University Of Salford
The University of Salford (USAL) has over 19,000 students from more than 100 countries around the world. Its researchers thrive on encouraging innovation, embedding entrepreneurship into the whole curriculum and delivering true knowledge exchange by close collaboration with external stakeholders. USAL is home to a number of elite research groups including the Acoustics Research Centre (ARC). The ARC is one of the longest established specialist acoustics research centres in the world, having been established in the early 1960s. It is funded by research councils, national and international government bodies, and industry. Our research has fed into products that companies make and sell worldwide, as well as regulations and standards used in the UK, Europe and internationally. The UK Research Excellence Framework has highlighted research at ARC as having ‘particular strengths in acoustics’ and delivering ‘outstanding impact in acoustics for the built environment.’ We have world-class acoustics laboratories: listening rooms, reverberation rooms, anechoic chambers, an accredited calibration laboratory and state of the art equipment and instrumentation. Through the laboratories we are able to bring much of our fundamental research into real life applications. The Acoustics Research Centre is the primary partner for Acoustics research in the BBC Audio Research Partnership.
Role in the project
USAL’s ARC will address noise issues of Unmanned Aircraft Systems (UAS) to unlock the substantial financial, environmental and societal benefits of these novel vehicles. We will quantify the noise produced by UAS, and will also investigate the noise impact on human health and well-being as well as wildlife. Noise targets will be derived for the trajectory optimisation of these vehicles, so their impact on humans and wildlife is minimised.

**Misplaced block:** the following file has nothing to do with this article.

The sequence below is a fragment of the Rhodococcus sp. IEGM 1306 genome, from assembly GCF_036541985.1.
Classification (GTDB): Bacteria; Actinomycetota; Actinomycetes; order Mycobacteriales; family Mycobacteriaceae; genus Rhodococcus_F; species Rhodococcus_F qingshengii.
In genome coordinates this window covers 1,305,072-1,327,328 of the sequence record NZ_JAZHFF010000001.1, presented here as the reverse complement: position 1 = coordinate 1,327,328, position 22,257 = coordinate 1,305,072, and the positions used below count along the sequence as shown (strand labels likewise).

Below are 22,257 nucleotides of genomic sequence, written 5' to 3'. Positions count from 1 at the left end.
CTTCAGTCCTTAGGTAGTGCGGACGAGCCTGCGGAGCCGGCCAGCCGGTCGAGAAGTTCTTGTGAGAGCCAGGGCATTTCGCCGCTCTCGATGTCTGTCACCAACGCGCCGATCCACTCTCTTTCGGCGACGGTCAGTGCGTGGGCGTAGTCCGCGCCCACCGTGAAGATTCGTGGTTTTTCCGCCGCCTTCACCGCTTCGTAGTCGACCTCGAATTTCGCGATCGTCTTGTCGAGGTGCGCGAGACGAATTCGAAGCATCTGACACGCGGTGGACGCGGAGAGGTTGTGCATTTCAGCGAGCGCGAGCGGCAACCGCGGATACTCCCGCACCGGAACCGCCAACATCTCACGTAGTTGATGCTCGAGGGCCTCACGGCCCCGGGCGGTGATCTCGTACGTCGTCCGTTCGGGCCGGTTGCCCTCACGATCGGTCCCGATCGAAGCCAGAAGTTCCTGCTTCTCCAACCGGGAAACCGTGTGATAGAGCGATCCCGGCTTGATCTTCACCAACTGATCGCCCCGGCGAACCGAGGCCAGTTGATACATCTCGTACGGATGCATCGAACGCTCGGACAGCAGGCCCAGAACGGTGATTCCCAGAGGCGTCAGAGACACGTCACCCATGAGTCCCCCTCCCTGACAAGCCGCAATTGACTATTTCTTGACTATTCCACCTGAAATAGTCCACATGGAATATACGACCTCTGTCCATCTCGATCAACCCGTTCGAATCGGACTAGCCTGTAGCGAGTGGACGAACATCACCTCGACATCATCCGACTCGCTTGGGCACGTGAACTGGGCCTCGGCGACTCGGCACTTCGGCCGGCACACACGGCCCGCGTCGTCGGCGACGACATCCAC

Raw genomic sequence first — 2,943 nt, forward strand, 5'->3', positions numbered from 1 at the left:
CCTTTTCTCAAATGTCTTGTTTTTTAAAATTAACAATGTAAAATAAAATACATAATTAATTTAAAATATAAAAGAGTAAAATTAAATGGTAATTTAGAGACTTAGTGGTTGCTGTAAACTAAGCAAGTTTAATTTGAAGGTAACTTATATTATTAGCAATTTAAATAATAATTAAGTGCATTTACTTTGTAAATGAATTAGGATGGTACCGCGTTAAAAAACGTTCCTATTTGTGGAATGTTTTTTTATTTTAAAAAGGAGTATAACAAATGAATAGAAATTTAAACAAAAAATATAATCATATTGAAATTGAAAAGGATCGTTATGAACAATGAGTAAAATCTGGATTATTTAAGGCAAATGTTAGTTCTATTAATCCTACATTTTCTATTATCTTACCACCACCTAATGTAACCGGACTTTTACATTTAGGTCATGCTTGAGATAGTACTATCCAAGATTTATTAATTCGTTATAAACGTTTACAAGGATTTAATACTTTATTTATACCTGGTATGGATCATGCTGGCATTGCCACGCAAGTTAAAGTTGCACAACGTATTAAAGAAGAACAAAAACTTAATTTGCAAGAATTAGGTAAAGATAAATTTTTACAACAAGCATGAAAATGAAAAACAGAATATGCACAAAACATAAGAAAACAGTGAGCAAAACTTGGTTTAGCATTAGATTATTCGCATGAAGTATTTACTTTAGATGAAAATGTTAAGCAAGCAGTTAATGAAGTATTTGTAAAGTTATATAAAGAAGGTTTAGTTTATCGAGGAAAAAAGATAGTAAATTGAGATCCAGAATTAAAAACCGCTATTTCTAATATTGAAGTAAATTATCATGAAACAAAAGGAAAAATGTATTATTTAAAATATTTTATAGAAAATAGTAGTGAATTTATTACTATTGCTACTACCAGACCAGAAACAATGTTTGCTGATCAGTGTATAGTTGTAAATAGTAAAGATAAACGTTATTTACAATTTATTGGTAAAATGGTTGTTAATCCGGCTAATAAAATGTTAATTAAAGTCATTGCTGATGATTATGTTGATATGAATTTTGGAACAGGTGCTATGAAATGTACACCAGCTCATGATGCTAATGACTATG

USAL’s ARC will progress beyond the state-of-the-art by:
Carrying out comprehensive psychoacoustic testing for a complete understanding of drone noise in acoustic and non-acoustic context. The focus will be on investigating the interdependencies between drone noise noticeability and annoyance for a number of different drone types, operating conditions and ambient background noise levels. Moreover, building upon a method developed by Torija et al. 2020, Virtual Reality and spatial audio techniques will be implemented to simulate highly immersive scenarios of drone operations in urban environments. This will be used to unravel the complex audio-visual interactions in drone noise perception. The focus will be to define targets for public acceptance of drone noise.
Developing a drone noise impact assessment approach for wildlife. Through co-creation with end-users (facilitated by DronePrep), a noise impact assessment framework for wildlife will be developed. The drone noise models developed by USAL and TUD will enable prediction of the noise exposure of wildlife. A systematic review of noise effects on wildlife, coupled with targeted field experiments on responses to drone noise, will enable exposure assessment to be translated into impact assessment. The initial focus will be on birds (for this proof of concept), but the framework developed is expandable to other wildlife groups.